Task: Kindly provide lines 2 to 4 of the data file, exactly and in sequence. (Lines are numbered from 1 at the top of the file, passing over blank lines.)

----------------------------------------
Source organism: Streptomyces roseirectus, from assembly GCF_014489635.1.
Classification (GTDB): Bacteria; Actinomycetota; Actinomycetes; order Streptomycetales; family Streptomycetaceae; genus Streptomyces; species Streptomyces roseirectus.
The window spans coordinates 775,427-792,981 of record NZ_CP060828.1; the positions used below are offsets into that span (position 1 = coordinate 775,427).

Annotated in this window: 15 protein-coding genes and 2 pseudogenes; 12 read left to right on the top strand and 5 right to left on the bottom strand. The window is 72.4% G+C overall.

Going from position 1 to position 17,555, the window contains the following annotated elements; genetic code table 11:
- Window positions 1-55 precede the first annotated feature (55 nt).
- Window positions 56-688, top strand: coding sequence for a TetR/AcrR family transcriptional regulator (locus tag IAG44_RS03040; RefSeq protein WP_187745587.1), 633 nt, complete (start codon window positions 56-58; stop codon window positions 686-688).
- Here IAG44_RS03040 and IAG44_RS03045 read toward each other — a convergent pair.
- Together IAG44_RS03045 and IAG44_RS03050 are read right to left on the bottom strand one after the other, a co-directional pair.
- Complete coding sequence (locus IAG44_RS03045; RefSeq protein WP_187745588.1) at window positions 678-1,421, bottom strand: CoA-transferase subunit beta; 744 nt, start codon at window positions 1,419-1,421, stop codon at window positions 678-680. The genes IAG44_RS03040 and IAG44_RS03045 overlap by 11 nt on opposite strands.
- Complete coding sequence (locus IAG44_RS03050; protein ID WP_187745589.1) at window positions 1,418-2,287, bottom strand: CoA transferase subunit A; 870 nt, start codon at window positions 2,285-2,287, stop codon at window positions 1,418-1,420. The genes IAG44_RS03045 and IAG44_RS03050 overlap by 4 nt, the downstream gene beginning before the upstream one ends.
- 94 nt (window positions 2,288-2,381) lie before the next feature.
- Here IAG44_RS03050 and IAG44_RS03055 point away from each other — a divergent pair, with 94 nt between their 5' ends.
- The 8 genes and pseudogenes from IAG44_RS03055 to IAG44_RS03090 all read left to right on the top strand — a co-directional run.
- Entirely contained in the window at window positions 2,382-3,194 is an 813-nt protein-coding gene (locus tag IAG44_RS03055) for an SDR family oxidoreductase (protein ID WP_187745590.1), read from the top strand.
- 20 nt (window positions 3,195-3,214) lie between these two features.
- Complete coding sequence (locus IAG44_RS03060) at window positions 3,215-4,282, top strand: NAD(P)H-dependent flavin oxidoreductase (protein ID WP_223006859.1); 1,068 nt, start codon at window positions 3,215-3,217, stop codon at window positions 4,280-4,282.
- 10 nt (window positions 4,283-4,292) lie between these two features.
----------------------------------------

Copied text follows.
Classification (GTDB): Bacteria; Actinomycetota; Actinomycetes; order Streptomycetales; family Streptomycetaceae; genus Streptomyces; species Streptomyces roseirectus.
The window spans coordinates 775,427-792,981 of record NZ_CP060828.1; the positions used below are offsets into that span (position 1 = coordinate 775,427).

Annotated in this window: 15 protein-coding genes and 2 pseudogenes; 12 read left to right on the top strand and 5 right to left on the bottom strand. The window is 72.4% G+C overall.